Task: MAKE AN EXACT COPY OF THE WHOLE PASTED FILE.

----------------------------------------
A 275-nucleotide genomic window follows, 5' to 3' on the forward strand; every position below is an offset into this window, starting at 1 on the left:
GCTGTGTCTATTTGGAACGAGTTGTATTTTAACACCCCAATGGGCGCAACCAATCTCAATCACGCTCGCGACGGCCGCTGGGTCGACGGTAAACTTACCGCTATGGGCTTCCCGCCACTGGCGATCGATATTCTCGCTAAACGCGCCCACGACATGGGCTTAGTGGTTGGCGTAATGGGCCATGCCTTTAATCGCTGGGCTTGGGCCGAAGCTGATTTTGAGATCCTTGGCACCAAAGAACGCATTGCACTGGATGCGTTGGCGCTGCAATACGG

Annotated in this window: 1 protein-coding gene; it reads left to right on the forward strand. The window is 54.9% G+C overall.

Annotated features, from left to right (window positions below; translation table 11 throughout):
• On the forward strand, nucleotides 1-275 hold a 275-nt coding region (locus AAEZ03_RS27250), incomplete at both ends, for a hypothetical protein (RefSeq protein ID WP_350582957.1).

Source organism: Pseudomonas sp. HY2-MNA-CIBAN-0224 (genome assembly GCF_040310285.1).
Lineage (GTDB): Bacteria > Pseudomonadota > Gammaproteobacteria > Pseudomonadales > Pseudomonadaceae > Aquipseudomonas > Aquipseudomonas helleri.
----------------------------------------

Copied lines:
A 275-nucleotide genomic window follows, 5' to 3' on the forward strand; every position below is an offset into this window, starting at 1 on the left:
GCTGTGTCTATTTGGAACGAGTTGTATTTTAACACCCCAATGGGCGCAACCAATCTCAATCACGCTCGCGACGGCCGCTGGGTCGACGGTAAACTTACCGCTATGGGCTTCCCGCCACTGGCGATCGATATTCTCGCTAAACGCGCCCACGACATGGGCTTAGTGGTTGGCGTAATGGGCCATGCCTTTAATCGCTGGGCTTGGGCCGAAGCTGATTTTGAGATCCTTGGCACCAAAGAACGCATTGCACTGGATGCGTTGGCGCTGCAATACGG

Annotated in this window: 1 protein-coding gene; it reads left to right on the forward strand. The window is 54.9% G+C overall.

Annotated features, from left to right (window positions below; translation table 11 throughout):
• On the forward strand, nucleotides 1-275 hold a 275-nt coding region (locus AAEZ03_RS27250), incomplete at both ends, for a hypothetical protein (RefSeq protein ID WP_350582957.1).

Source organism: Pseudomonas sp. HY2-MNA-CIBAN-0224 (genome assembly GCF_040310285.1).
Lineage (GTDB): Bacteria > Pseudomonadota > Gammaproteobacteria > Pseudomonadales > Pseudomonadaceae > Aquipseudomonas > Aquipseudomonas helleri.